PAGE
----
Oct 15, 2012

Area Colleges are among the Nation's Most Expensive

Sarah Lawrence College
What do Johns Hopkins, Georgetown, and George Washington have in common? They all cost over $55K per year to attend and they all made it onto the list of most expensive colleges in America, according to numbers recently compiled by Campus Grotto.

Between costs approaching $60,000 per year, an astonishing increase in student loan defaults, and over $1 trillion in student loan debt, it’s clear that something’s to give or we’ll be seeing tuition and fees hitting $130,000 per year by 2030, according to number crunchers at Campus Grotto.

College costs began increasing at rates faster than inflation in the early 1980’s.  Seventy-four colleges now charge over $55,000 per year—an increase from 19 last year and only one the year before that.

And for the fifth consecutive year, Sarah Lawrence College in New York has the dubious honor of being the most expensive college in the nation and is the first to officially reach and exceed the $60,000 per year milestone.

Locally, Johns Hopkins ($57,320), Georgetown ($56,362), George Washington ($56,310), Loyola University of Maryland ($54,550), the University of Richmond ($53,970), and American University ($53,455) all found spots on the top 100 list of most expensive colleges.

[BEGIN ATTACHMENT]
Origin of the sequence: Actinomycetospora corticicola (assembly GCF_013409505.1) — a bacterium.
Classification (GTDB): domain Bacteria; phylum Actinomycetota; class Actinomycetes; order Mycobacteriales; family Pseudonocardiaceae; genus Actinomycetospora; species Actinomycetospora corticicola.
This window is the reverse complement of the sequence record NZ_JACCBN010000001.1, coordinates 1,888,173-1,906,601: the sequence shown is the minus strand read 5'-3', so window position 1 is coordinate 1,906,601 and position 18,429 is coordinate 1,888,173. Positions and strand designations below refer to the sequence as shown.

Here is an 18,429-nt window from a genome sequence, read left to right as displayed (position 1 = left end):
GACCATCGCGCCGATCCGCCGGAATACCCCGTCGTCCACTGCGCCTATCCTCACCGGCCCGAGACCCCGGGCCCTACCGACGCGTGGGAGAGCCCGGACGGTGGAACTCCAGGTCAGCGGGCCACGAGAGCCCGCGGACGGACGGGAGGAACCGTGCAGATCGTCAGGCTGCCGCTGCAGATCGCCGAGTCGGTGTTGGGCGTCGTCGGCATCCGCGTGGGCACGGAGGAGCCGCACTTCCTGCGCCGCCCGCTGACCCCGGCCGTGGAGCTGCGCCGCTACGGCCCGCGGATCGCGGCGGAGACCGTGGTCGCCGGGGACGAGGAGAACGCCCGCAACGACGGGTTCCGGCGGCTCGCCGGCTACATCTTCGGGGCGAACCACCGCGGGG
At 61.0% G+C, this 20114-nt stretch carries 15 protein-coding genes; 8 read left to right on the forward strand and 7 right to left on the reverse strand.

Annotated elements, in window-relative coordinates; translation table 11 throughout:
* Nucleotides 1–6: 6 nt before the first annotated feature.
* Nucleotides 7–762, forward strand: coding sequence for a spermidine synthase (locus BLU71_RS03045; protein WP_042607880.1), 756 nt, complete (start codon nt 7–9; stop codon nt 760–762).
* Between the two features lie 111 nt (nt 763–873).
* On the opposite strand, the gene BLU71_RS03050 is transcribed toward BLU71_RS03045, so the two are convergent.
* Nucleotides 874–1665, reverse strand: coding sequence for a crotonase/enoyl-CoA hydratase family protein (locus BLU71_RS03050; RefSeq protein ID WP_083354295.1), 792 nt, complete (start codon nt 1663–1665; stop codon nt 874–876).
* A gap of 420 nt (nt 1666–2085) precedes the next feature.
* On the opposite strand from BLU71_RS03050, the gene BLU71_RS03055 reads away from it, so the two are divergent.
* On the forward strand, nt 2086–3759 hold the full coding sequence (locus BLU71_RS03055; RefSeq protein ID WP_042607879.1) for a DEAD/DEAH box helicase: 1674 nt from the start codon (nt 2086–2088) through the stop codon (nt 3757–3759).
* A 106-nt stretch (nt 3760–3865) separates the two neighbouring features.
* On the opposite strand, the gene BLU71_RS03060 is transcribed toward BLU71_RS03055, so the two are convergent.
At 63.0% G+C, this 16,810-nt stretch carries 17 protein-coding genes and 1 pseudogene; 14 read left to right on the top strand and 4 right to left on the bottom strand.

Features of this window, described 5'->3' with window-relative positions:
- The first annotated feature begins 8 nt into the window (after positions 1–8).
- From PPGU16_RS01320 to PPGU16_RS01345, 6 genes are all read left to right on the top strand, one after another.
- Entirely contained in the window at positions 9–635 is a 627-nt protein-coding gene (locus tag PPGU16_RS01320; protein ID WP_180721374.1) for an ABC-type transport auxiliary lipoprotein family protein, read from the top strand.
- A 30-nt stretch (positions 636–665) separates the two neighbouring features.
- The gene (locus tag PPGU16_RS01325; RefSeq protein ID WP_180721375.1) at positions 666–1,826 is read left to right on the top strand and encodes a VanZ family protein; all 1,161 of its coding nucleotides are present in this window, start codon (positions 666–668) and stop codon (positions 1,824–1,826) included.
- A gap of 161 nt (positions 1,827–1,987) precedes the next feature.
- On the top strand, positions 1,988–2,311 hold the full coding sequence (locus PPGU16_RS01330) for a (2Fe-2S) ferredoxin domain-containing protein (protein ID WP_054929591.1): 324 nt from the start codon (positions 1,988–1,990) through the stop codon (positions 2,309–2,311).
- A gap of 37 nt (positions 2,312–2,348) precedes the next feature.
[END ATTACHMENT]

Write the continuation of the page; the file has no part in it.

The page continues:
Yes college is getting more expensive, despite press releases from the National Association of Independent Colleges and Universities (NAICU) announcing that tuition at private colleges rose only 3.9 percent—the smallest increase in at least four decades. In fact, it appears that the market can bear much more as many of the nation’s most expensive institutions have seen no drop in demand while continuing to inch up tuition and fees as well as room and board.

But running counter to the trend, Mount Holyoke College, consistently on the top 100 list, actually froze total cost of attendance (tuition, fees, room and board) for 2012-13 and projects no potential decrease in applicants for spots in the class of 2017.

Although generous aid packages mean that most students don't pay sticker price, it’s fair to say college is rapidly becoming a luxury outside the means of middle class families. While aggressive building campaigns and upgrades in other campus amenities may account for a huge hunk of the need for higher revenue, it’s also true that increased need for financial aid among students figures into the equation. And according to NAICU, private colleges have responded by increasing institutional student aid budgets by an average of 6.2 percent for 2012-12.

But it’s a vicious cycle depending heavily on some students paying full freight while colleges continue to gamble that the economy will improve enough for them to stop dipping into endowments some time before the bottom falls out.

For the record the top 10 most expensive colleges for 2012-13 are

  1. Sarah Lawrence College ($61,236)
  2. New York University ($59,837)
  3. Harvey Mudd College ($58,913)
  4. Columbia University ($58,742)
  5. Wesleyan University ($58,202)
  6. Claremont McKenna College ($58,065)
  7. Dartmouth College ($57,996)
  8. Drexel University ($57,975)
  9. University of Chicago ($57,711)
  10. Bard College ($57,580)

And the colleges with the highest tuition and fees are
  1. Columbia University ($47,246)
  2. Sarah Lawrence College ($46,924)
  3. Vassar College ($46,270)
  4. George Washington University ($45,780)
  5. Trinity College, CT ($45,730)
  6. Wesleyan University ($45,628)
  7. Carnegie Mellon University ($45,554)
  8. Bucknell University ($45,378)
  9. Tulane University ($45,240)
  10. Union College, NY ($45,219)

No comments:

Post a Comment